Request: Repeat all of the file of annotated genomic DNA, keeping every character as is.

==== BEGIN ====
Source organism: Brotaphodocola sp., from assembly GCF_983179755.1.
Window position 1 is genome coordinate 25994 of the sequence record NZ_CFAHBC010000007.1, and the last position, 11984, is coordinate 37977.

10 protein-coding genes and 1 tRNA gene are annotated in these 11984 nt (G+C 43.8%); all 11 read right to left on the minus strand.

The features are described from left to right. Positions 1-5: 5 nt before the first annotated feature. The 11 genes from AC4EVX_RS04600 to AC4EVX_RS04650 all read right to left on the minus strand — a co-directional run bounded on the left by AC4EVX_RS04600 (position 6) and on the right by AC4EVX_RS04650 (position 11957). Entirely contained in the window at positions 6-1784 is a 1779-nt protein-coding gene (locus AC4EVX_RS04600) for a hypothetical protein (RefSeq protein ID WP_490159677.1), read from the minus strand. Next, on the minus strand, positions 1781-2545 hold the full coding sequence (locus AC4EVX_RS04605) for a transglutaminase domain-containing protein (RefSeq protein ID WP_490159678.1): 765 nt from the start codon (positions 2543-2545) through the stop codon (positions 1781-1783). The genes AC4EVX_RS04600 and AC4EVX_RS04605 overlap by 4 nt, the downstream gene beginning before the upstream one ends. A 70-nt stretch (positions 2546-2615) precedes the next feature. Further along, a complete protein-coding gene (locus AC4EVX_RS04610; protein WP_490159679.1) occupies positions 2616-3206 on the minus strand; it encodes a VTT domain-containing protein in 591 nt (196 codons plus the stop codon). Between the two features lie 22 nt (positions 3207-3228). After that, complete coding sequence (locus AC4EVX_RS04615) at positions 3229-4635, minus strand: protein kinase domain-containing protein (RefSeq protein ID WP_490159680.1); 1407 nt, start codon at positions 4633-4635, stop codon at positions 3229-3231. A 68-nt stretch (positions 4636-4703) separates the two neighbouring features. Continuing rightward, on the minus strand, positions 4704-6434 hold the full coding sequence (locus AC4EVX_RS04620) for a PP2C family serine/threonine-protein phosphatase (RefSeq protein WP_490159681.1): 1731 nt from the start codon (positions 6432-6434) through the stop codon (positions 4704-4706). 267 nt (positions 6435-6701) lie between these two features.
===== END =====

Source organism: Brotaphodocola sp., from assembly GCF_983179755.1.
Window position 1 is genome coordinate 25994 of the sequence record NZ_CFAHBC010000007.1, and the last position, 11984, is coordinate 37977.

10 protein-coding genes and 1 tRNA gene are annotated in these 11984 nt (G+C 43.8%); all 11 read right to left on the minus strand.

The features are described from left to right. Positions 1-5: 5 nt before the first annotated feature. The 11 genes from AC4EVX_RS04600 to AC4EVX_RS04650 all read right to left on the minus strand — a co-directional run bounded on the left by AC4EVX_RS04600 (position 6) and on the right by AC4EVX_RS04650 (position 11957). Entirely contained in the window at positions 6-1784 is a 1779-nt protein-coding gene (locus AC4EVX_RS04600) for a hypothetical protein (RefSeq protein ID WP_490159677.1), read from the minus strand. Next, on the minus strand, positions 1781-2545 hold the full coding sequence (locus AC4EVX_RS04605) for a transglutaminase domain-containing protein (RefSeq protein ID WP_490159678.1): 765 nt from the start codon (positions 2543-2545) through the stop codon (positions 1781-1783). The genes AC4EVX_RS04600 and AC4EVX_RS04605 overlap by 4 nt, the downstream gene beginning before the upstream one ends. A 70-nt stretch (positions 2546-2615) precedes the next feature. Further along, a complete protein-coding gene (locus AC4EVX_RS04610; protein WP_490159679.1) occupies positions 2616-3206 on the minus strand; it encodes a VTT domain-containing protein in 591 nt (196 codons plus the stop codon). Between the two features lie 22 nt (positions 3207-3228). After that, complete coding sequence (locus AC4EVX_RS04615) at positions 3229-4635, minus strand: protein kinase domain-containing protein (RefSeq protein ID WP_490159680.1); 1407 nt, start codon at positions 4633-4635, stop codon at positions 3229-3231. A 68-nt stretch (positions 4636-4703) separates the two neighbouring features. Continuing rightward, on the minus strand, positions 4704-6434 hold the full coding sequence (locus AC4EVX_RS04620) for a PP2C family serine/threonine-protein phosphatase (RefSeq protein WP_490159681.1): 1731 nt from the start codon (positions 6432-6434) through the stop codon (positions 4704-4706). 267 nt (positions 6435-6701) lie between these two features.